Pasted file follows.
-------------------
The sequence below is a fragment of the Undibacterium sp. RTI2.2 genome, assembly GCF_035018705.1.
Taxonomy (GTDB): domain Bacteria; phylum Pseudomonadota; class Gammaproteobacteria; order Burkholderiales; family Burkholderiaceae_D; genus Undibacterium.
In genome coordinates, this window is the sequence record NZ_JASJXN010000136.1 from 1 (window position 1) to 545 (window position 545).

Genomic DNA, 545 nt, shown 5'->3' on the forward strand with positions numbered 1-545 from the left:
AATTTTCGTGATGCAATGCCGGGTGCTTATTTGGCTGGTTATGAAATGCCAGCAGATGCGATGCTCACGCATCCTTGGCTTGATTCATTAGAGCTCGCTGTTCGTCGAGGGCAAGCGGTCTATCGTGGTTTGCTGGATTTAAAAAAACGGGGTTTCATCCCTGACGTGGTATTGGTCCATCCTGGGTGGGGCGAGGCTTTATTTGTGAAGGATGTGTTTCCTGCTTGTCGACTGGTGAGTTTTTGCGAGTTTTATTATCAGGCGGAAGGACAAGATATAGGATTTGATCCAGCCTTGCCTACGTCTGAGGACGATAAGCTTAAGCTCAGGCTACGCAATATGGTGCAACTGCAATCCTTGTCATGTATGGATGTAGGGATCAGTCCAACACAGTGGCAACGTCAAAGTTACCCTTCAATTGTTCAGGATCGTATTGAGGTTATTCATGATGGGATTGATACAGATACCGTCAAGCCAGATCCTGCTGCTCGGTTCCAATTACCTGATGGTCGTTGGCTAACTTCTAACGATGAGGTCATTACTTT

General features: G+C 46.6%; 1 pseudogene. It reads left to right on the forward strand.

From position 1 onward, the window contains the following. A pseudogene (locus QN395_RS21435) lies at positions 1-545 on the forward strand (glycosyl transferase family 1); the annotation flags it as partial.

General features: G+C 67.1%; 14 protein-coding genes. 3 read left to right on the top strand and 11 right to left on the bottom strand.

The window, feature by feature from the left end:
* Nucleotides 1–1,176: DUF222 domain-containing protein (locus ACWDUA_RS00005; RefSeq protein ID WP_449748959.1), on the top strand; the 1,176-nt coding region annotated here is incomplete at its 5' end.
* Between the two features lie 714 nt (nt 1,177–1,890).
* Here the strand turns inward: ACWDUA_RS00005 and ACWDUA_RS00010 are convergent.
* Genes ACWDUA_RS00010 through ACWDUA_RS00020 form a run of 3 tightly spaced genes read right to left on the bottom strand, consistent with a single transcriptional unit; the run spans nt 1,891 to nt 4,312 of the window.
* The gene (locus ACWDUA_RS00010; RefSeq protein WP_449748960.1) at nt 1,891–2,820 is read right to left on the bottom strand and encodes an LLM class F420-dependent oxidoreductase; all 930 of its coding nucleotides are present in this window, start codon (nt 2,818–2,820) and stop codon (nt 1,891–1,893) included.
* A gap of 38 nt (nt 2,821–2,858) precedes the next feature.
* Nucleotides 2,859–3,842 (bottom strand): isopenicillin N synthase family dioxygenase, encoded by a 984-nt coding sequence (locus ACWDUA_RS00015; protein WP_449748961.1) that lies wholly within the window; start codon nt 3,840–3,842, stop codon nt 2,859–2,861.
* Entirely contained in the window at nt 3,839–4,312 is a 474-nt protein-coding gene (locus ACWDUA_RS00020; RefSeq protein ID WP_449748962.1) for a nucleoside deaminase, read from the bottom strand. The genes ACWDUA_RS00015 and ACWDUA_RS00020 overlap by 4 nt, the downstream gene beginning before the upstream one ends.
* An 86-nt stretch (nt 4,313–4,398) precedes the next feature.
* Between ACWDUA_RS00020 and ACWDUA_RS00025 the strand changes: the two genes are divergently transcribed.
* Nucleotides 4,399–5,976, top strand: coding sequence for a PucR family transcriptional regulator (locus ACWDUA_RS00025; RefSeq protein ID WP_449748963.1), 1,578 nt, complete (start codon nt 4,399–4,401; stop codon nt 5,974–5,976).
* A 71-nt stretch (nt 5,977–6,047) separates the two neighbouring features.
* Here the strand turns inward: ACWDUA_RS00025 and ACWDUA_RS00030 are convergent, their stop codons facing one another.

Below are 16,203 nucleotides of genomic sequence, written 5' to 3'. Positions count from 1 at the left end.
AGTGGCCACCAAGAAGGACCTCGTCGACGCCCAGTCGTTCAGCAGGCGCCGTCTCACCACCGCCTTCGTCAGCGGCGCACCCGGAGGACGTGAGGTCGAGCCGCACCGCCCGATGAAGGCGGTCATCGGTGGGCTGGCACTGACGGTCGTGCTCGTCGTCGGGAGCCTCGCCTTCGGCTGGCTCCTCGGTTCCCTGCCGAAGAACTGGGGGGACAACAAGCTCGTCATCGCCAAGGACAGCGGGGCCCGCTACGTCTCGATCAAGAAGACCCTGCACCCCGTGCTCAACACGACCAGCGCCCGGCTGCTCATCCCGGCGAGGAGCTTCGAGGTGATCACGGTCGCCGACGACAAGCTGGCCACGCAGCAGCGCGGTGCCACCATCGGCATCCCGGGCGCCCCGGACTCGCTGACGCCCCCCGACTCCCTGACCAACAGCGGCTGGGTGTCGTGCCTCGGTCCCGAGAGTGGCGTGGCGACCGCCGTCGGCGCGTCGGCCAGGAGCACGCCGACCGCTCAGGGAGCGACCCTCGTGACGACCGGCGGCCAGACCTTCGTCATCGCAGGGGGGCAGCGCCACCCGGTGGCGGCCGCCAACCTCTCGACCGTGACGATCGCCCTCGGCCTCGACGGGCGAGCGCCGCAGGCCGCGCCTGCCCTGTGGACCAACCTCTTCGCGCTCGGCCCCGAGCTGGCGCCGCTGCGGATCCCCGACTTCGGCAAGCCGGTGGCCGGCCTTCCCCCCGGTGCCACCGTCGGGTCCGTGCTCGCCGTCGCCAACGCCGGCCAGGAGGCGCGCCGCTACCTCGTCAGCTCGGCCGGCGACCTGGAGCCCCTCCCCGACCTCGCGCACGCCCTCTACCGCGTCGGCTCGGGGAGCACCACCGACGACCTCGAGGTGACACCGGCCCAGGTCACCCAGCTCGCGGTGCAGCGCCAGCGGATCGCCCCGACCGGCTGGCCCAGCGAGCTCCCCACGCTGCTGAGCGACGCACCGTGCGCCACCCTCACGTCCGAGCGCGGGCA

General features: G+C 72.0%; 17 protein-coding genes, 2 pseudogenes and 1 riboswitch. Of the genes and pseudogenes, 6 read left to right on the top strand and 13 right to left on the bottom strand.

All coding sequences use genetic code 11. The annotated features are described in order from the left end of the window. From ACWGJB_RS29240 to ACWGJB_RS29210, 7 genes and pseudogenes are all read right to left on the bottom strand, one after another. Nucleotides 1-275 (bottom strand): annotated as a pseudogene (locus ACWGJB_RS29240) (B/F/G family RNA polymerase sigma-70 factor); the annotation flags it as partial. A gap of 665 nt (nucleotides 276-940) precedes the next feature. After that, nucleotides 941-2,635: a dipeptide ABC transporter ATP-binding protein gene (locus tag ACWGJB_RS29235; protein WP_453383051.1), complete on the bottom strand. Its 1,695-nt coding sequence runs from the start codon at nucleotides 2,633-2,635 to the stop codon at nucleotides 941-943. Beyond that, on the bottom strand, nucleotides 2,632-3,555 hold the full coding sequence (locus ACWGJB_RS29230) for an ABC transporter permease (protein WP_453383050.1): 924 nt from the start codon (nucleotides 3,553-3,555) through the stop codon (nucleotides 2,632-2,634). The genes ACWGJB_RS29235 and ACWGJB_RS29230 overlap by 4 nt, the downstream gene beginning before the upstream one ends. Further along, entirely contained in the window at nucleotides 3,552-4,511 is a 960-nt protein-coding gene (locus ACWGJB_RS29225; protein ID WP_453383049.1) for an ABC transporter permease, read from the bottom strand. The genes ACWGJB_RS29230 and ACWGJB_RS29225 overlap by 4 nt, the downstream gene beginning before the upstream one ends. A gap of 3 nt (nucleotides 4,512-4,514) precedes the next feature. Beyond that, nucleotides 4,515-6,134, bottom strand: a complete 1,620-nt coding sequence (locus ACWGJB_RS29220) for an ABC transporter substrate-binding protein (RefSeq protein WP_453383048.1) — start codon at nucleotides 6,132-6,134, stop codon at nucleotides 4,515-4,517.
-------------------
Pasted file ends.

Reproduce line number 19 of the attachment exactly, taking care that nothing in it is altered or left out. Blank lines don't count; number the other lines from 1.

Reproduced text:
* Between ACWDUA_RS00020 and ACWDUA_RS00025 the strand changes: the two genes are divergently transcribed.